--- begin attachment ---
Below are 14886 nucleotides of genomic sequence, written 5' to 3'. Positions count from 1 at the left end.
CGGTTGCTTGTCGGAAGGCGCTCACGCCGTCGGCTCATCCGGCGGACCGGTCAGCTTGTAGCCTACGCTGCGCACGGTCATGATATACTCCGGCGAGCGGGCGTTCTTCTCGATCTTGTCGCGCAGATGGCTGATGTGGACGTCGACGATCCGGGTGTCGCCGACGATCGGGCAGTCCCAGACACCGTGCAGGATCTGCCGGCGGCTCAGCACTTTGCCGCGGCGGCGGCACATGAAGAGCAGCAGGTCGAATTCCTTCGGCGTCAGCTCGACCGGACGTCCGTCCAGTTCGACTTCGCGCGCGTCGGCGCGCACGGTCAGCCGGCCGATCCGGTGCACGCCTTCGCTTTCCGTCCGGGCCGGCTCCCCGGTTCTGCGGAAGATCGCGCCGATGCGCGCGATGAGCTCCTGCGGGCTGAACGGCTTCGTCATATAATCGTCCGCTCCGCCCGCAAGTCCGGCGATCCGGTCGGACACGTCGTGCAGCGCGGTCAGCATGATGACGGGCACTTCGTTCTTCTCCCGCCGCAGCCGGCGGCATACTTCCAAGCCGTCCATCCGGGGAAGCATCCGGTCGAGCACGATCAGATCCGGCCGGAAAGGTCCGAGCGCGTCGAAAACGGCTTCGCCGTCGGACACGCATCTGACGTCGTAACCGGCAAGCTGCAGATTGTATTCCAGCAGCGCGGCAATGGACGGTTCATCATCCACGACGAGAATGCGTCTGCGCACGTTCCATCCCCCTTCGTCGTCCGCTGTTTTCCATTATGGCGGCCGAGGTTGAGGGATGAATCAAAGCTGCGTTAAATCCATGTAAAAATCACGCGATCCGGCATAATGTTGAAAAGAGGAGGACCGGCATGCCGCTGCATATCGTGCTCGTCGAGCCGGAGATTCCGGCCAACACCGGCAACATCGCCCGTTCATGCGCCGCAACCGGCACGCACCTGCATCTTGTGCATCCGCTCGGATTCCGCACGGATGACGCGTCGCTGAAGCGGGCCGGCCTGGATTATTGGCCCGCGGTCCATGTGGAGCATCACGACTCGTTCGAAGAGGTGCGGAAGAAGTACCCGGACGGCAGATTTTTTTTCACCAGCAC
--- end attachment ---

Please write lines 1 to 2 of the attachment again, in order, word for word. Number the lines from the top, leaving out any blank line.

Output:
Below are 14886 nucleotides of genomic sequence, written 5' to 3'. Positions count from 1 at the left end.
CGGTTGCTTGTCGGAAGGCGCTCACGCCGTCGGCTCATCCGGCGGACCGGTCAGCTTGTAGCCTACGCTGCGCACGGTCATGATATACTCCGGCGAGCGGGCGTTCTTCTCGATCTTGTCGCGCAGATGGCTGATGTGGACGTCGACGATCCGGGTGTCGCCGACGATCGGGCAGTCCCAGACACCGTGCAGGATCTGCCGGCGGCTCAGCACTTTGCCGCGGCGGCGGCACATGAAGAGCAGCAGGTCGAATTCCTTCGGCGTCAGCTCGACCGGACGTCCGTCCAGTTCGACTTCGCGCGCGTCGGCGCGCACGGTCAGCCGGCCGATCCGGTGCACGCCTTCGCTTTCCGTCCGGGCCGGCTCCCCGGTTCTGCGGAAGATCGCGCCGATGCGCGCGATGAGCTCCTGCGGGCTGAACGGCTTCGTCATATAATCGTCCGCTCCGCCCGCAAGTCCGGCGATCCGGTCGGACACGTCGTGCAGCGCGGTCAGCATGATGACGGGCACTTCGTTCTTCTCCCGCCGCAGCCGGCGGCATACTTCCAAGCCGTCCATCCGGGGAAGCATCCGGTCGAGCACGATCAGATCCGGCCGGAAAGGTCCGAGCGCGTCGAAAACGGCTTCGCCGTCGGACACGCATCTGACGTCGTAACCGGCAAGCTGCAGATTGTATTCCAGCAGCGCGGCAATGGACGGTTCATCATCCACGACGAGAATGCGTCTGCGCACGTTCCATCCCCCTTCGTCGTCCGCTGTTTTCCATTATGGCGGCCGAGGTTGAGGGATGAATCAAAGCTGCGTTAAATCCATGTAAAAATCACGCGATCCGGCATAATGTTGAAAAGAGGAGGACCGGCATGCCGCTGCATATCGTGCTCGTCGAGCCGGAGATTCCGGCCAACACCGGCAACATCGCCCGTTCATGCGCCGCAACCGGCACGCACCTGCATCTTGTGCATCCGCTCGGATTCCGCACGGATGACGCGTCGCTGAAGCGGGCCGGCCTGGATTATTGGCCCGCGGTCCATGTGGAGCATCACGACTCGTTCGAAGAGGTGCGGAAGAAGTACCCGGACGGCAGATTTTTTTTCACCAGCAC